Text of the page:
Israel's Preservation

Tisha B’ Av 5777—A New Day

Tisha B’ Av 5777—A New Day
Today’s Text: Lamentations 3:21-24


They are a courageous, tenacious and resilient people. For 10 days every summer, however, the Jewish people observe nine days of preparation for the collective expression of sorrow on Tisha B’ Av, which is the saddest day on the Jewish calendar.

Falling on the ninth of the month of Av, Tisha B’ Av is a commemoration of the very day that both Solomon’s and Herod’s Temples were destroyed along with other calamities experienced by the Jewish people on the same date.  (CLICK HERE for more about Tisha B’ Av.)



During the nine days of preparation this year, there has been a new level of anguish as Israelis endured yet another round of violent attacks and unrest.

On July 16 at 7:00 A.M., a stealth strike by terrorists left two Israeli policemen dead and two others wounded at the Lions’ Gate. The perpetrators were terminated, but vicious rioting and a wave of violence on the Temple Mount ensued when Israel attempted to prevent future attacks with the installment of metal detectors. Both metal detectors and surveillance cameras have since been removed as Palestinian violence escalated.

Just a month earlier, 23-year old female Border Police officer Hadas Malka was stabbed to death near the Damascus Gate in Jerusalem as she responded to another attack close to Zedekiah’s cave. Moments before her death on that Friday, Staff Sergeant Major Malka messaged a selfie with her good wishes, “Shabbat Shalom to my loving friends.”

Then last week, the brutal murder of three members of the Salomon family in the village of Halamish rocked both the Jewish and Christian communities. Disguised as a Jewish guest, a Palestinian Arab knocked on the Salomon’s front door as they celebrated the birth of a new grandson with a Shabbat dinner. In a brutal and bloody attack, the terrorist murdered the grandfather, father and aunt of the newborn baby boy. Photos of the mayhem are gut-wrenching while the terrorist who was wounded by a neighbor is pictured smiling in an Israeli hospital bed. The grandmother suffered grave injuries and remains in hospital in critical condition.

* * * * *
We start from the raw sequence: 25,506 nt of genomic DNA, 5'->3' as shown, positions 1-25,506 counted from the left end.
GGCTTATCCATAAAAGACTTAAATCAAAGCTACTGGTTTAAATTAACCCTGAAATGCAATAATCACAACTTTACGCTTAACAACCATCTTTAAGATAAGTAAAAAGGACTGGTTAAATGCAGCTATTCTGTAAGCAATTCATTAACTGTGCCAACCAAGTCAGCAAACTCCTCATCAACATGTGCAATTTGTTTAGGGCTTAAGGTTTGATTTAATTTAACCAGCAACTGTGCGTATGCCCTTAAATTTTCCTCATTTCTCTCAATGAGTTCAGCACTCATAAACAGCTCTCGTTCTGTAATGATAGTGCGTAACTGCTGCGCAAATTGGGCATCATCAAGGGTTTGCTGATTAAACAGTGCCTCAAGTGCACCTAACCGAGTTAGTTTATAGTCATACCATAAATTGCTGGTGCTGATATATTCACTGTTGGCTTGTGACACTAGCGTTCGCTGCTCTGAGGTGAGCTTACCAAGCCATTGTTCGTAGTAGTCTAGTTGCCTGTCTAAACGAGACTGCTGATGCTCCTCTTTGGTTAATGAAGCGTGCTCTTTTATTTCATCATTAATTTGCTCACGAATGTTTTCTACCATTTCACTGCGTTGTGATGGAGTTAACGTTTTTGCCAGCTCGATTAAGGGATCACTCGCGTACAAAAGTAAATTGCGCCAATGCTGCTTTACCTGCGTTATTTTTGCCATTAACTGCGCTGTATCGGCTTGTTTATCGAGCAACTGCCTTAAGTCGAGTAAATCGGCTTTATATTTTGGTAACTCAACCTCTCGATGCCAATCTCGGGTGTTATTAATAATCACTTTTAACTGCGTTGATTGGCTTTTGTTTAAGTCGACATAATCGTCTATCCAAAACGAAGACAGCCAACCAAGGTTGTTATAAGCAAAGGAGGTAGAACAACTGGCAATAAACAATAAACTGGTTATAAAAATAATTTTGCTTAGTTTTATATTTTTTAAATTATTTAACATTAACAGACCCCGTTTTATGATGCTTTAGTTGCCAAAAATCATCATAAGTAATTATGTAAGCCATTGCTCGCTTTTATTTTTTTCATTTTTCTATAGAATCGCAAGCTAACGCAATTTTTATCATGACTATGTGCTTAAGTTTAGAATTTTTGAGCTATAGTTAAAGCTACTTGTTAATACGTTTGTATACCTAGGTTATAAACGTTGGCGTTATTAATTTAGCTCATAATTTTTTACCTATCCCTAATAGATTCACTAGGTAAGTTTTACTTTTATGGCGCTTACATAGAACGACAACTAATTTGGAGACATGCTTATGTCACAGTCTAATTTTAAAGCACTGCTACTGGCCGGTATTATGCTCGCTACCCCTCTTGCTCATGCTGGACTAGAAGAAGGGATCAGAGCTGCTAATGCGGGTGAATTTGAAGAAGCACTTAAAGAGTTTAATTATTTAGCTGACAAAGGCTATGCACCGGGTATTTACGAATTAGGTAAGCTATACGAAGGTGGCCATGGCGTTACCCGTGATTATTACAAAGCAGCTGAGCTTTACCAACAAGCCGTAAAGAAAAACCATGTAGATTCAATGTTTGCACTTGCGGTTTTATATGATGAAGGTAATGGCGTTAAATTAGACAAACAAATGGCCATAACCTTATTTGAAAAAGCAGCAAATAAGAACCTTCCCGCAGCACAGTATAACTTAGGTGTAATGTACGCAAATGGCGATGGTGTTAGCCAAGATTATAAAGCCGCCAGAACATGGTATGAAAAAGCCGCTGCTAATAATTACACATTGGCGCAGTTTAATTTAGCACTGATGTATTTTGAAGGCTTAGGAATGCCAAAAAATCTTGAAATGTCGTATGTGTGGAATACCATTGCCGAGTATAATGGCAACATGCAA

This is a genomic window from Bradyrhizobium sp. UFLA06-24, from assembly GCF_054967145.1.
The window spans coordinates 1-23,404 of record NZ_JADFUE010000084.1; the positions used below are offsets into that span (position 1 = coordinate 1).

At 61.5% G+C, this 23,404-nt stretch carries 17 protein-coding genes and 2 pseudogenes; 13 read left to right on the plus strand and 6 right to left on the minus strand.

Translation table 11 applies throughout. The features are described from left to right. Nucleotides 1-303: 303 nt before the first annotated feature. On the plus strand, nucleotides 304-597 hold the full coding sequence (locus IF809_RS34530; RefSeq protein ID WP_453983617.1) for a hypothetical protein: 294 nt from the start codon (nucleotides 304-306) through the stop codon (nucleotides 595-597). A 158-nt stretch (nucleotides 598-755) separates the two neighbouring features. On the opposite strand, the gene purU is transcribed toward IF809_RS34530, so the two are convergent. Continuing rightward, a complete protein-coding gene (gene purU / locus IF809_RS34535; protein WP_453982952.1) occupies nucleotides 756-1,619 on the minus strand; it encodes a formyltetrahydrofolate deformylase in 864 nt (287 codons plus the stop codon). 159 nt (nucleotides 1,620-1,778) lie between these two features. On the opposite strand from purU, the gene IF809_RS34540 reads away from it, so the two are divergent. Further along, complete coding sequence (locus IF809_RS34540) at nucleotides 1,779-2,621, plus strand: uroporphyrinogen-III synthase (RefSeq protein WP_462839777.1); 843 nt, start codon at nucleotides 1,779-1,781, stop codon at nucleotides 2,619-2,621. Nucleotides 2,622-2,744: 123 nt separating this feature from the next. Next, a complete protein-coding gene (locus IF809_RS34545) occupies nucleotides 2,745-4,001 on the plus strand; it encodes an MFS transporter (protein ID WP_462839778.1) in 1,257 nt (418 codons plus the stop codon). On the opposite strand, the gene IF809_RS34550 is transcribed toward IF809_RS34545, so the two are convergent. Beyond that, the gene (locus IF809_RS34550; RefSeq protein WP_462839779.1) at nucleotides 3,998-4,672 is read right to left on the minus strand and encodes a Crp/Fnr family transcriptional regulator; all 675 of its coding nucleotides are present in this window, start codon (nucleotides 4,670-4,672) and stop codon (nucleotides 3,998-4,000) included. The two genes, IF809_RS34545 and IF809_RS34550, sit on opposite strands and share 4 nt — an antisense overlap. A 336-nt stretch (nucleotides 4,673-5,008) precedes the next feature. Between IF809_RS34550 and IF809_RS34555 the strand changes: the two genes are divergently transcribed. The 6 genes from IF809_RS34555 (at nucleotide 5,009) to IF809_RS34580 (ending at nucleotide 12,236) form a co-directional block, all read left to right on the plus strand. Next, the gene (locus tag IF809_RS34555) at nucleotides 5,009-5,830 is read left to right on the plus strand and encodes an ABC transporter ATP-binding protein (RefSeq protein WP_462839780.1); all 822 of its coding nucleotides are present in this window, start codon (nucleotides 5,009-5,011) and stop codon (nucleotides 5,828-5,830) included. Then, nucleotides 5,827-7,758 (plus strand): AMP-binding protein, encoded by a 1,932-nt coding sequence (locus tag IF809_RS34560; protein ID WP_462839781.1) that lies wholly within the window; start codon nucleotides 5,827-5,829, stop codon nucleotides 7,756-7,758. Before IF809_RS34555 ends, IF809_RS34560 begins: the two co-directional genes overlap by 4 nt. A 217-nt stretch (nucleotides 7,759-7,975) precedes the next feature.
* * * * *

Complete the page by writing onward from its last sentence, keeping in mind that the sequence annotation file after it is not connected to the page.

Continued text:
As you know, the current reality in Israel is not a new development. To the Jewish people living in their ancient homeland, similar scenarios have threatened their very existence for over a century—even before Israel became a modern nation.

Since rebirth, Israel has endured three wars of survival with enemies determined to annihilate the Zionist state. Israeli citizens have been subjected to two major intifadas as well as the current “stabbing intifada” and thousands of rocket and mortar attacks from Gaza, Lebanon and Syria raining down on innocent civilians in Israel.